The AP argues that Meltwater is a clipping service that doesn't pay for the papers it "clips" from. In addition, while recognizing that their summaries do not violate copyright, that if you add up the headline and "a short snippet of text," Meltwater clients might obtain a significant percentage of a story, violating the limits of fair use. The AP also argues that that Meltwater, by providing a link to the original story, may be contributing to later copyright violations by the clients.
Those claims, Meltwater alleges in a formal response filed in the suit, that the type of violations AP alleges challenge the core functions of search engines. The Courts long ago found that search engines use of such content fell under fair use. It is difficult to see how Meltwater differs, except in providing their own summaries, which in fact would be original stories that Meltwater held copyright to.
In commenting on the suit, one blogger noted the dangerous precedent of the AP's "contributory" argument -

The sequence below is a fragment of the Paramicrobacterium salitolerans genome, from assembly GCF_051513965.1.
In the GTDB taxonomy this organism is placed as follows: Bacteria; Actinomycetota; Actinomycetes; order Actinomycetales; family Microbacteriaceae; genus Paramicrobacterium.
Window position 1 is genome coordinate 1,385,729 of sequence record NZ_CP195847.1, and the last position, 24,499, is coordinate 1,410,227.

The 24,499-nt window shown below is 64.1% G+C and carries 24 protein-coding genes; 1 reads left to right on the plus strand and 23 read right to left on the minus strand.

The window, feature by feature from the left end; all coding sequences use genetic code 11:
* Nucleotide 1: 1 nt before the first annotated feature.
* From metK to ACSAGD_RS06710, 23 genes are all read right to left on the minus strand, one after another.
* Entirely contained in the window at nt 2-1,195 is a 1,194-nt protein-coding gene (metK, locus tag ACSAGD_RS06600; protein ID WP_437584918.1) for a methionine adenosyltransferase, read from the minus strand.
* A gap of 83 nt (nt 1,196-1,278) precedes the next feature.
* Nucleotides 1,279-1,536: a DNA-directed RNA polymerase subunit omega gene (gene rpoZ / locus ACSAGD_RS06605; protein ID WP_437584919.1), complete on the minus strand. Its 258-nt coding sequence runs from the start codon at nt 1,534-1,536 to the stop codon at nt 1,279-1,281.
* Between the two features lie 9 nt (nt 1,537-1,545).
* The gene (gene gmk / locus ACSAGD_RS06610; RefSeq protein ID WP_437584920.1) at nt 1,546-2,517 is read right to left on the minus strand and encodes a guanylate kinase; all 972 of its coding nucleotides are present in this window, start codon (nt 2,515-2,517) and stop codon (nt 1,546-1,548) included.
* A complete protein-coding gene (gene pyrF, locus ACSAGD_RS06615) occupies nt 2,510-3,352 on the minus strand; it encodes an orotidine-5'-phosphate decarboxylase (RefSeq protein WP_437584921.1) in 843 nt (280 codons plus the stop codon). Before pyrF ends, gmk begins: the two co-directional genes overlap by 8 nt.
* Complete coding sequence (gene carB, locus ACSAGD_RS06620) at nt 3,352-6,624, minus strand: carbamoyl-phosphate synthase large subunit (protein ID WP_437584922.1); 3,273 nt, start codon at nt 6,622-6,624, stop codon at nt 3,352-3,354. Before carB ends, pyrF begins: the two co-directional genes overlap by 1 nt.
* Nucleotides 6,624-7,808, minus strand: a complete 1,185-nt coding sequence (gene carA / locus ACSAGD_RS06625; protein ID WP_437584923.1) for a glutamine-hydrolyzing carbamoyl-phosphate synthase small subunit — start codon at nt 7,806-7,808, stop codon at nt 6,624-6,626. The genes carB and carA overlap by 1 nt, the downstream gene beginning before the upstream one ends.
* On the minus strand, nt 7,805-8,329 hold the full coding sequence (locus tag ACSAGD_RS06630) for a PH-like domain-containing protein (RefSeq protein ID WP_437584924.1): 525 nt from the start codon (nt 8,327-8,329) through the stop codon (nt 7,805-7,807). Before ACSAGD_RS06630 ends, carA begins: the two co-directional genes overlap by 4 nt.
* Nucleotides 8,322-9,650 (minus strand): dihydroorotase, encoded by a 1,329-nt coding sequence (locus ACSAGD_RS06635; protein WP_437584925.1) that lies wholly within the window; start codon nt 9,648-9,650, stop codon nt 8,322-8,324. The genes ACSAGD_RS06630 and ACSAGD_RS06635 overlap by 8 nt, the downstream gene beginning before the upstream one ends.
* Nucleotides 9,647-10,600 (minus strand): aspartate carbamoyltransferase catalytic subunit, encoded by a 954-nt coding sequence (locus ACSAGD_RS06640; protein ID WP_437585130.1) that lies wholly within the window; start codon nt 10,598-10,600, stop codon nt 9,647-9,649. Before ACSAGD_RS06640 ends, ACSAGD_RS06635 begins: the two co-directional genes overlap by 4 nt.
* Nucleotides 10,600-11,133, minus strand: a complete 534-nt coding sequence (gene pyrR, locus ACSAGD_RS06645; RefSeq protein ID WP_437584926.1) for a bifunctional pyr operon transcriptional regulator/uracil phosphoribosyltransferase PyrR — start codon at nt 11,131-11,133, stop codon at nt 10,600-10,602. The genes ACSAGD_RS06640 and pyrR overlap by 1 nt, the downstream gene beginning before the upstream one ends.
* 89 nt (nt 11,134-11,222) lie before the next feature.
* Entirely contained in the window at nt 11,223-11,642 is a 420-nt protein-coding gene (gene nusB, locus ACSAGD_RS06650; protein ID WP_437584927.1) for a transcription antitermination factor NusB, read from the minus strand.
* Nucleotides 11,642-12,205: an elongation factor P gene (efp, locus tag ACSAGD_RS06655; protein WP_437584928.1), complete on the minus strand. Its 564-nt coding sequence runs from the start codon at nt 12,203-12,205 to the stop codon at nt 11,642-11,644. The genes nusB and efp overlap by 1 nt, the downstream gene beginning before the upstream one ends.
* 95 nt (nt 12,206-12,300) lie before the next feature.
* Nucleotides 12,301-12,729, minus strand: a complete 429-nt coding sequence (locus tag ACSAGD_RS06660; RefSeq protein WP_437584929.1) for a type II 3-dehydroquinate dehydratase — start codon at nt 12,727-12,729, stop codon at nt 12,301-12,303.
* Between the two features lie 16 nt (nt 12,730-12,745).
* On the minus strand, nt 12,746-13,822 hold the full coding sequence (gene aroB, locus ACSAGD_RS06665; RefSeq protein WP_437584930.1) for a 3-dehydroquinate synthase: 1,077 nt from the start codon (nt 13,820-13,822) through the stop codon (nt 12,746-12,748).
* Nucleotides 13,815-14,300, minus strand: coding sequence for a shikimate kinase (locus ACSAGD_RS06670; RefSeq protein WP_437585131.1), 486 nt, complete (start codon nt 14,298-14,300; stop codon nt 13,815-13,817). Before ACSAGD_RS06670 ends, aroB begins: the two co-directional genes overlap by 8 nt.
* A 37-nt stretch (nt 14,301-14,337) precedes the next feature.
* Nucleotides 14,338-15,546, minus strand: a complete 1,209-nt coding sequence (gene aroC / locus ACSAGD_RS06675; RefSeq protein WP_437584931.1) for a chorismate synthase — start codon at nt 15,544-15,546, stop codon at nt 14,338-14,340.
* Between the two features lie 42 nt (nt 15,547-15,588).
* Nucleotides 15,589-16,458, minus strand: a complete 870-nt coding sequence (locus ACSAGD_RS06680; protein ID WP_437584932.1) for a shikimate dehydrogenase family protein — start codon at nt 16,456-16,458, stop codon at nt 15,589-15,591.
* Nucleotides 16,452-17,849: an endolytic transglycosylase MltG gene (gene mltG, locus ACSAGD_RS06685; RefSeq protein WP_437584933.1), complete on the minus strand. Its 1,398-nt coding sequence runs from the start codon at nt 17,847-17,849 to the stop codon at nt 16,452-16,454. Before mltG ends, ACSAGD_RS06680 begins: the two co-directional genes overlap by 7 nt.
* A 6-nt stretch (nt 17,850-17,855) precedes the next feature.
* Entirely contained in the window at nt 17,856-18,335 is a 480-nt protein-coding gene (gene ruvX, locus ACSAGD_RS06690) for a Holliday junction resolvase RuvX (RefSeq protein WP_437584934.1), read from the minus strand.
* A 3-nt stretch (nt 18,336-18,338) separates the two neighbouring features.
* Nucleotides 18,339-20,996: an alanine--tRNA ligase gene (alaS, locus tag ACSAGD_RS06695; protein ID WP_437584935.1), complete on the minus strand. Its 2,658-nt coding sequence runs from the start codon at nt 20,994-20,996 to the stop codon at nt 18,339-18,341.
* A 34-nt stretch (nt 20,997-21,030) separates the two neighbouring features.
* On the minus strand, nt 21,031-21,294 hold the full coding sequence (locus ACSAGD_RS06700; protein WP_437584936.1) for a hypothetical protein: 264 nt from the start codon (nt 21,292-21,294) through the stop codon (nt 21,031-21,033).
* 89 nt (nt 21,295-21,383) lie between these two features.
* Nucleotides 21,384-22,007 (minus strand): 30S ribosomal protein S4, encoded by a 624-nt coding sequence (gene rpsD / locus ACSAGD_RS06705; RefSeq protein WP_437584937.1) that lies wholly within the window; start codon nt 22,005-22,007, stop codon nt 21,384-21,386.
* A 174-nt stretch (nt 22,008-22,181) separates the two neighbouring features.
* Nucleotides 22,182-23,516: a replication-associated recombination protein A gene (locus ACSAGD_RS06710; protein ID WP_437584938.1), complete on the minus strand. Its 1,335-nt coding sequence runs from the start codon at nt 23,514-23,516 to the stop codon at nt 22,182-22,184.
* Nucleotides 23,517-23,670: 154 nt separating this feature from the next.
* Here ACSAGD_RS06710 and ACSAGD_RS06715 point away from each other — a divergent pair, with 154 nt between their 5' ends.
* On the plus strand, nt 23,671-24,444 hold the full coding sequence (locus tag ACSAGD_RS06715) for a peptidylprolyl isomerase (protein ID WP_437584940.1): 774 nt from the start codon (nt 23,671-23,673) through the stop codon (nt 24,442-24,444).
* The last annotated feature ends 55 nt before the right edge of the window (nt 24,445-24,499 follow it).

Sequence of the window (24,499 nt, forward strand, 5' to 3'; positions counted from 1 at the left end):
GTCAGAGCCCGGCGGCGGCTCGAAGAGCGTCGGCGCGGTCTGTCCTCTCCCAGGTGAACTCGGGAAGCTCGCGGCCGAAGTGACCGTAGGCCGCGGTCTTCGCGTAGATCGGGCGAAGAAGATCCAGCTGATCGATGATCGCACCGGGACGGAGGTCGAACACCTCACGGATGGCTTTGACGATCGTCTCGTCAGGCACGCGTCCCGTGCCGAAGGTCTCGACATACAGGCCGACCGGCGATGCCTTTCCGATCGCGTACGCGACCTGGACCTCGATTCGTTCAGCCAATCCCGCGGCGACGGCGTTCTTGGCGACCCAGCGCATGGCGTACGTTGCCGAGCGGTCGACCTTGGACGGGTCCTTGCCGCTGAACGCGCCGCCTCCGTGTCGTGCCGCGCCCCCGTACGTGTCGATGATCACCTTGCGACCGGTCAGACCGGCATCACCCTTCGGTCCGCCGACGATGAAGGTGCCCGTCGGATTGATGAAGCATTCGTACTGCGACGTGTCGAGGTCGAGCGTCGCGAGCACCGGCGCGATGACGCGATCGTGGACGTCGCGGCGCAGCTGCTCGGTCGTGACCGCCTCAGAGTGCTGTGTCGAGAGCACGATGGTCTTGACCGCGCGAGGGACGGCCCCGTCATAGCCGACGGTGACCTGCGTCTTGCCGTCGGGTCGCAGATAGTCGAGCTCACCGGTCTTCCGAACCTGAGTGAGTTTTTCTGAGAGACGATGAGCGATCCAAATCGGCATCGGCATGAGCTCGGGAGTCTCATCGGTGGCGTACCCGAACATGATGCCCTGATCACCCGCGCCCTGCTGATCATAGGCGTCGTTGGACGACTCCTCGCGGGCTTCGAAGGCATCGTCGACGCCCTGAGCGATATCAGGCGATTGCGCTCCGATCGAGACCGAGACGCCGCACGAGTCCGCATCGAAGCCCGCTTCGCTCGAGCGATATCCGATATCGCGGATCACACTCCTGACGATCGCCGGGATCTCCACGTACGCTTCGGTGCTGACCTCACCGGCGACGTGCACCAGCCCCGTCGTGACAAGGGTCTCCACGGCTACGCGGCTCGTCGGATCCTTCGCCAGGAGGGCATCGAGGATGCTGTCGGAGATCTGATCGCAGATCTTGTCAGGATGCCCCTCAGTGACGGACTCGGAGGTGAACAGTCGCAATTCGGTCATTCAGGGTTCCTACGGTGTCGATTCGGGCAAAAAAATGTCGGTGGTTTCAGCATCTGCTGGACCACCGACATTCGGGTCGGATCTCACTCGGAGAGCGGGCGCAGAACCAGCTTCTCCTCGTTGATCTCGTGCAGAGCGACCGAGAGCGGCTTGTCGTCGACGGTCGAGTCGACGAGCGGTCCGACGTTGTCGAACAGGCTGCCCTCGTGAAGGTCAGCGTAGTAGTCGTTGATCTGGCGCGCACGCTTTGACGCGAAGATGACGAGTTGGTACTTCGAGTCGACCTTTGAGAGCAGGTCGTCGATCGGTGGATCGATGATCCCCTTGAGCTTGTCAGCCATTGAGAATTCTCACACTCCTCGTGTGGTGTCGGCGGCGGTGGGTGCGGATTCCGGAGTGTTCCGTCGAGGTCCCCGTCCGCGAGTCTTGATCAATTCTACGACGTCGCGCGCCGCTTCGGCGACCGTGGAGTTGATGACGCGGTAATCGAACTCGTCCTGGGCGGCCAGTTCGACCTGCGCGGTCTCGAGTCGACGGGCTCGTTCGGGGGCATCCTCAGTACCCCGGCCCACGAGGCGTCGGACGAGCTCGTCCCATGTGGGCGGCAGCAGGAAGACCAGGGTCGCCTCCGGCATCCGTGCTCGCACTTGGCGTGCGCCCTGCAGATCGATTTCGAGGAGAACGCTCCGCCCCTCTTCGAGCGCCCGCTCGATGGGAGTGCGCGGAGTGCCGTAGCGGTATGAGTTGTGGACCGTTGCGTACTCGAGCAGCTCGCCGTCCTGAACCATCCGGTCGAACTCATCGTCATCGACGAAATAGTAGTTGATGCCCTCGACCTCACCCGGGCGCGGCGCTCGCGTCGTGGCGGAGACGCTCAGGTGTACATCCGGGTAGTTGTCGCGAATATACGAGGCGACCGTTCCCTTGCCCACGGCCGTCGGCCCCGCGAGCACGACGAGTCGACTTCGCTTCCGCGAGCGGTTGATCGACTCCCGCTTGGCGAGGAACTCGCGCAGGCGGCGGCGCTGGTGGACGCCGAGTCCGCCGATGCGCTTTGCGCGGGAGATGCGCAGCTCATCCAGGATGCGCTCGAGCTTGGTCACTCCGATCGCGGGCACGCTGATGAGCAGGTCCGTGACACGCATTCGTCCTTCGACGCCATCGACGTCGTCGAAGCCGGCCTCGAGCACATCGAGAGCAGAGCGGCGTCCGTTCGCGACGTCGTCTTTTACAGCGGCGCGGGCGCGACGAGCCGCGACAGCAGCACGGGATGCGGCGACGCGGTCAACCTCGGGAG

Because users can cut and paste AP stories from their original websites and “save” them in a Meltwater archive, Meltwater is guilty of violating copyright law. Under that argument, so is any email program or word processing program.The filing also contains the foundation for a countersuit, arguing that the AP's very public pursuit of the infringement claim has disrupted its business relationships and scaring away prospective clients.
Its hard to see, from the reports anyway, that the AP even has the standing to sue (that would depend on whether Meltwater uses AP wire reports, or newspaper articles based on them). It also seems like the AP is trying to argue that Meltwater's actions might result in infringement (by themselves or their clients), rather than basing the suit on actual evidence of wrongdoing. That last is a disturbing trend in IP policy and Court cases - using the possibility of infringement, rather than actual violation, as the basis for legal action.
Source - Meltwater says AP's copyright lawsuit threatens all search engines, Poynter MediaWire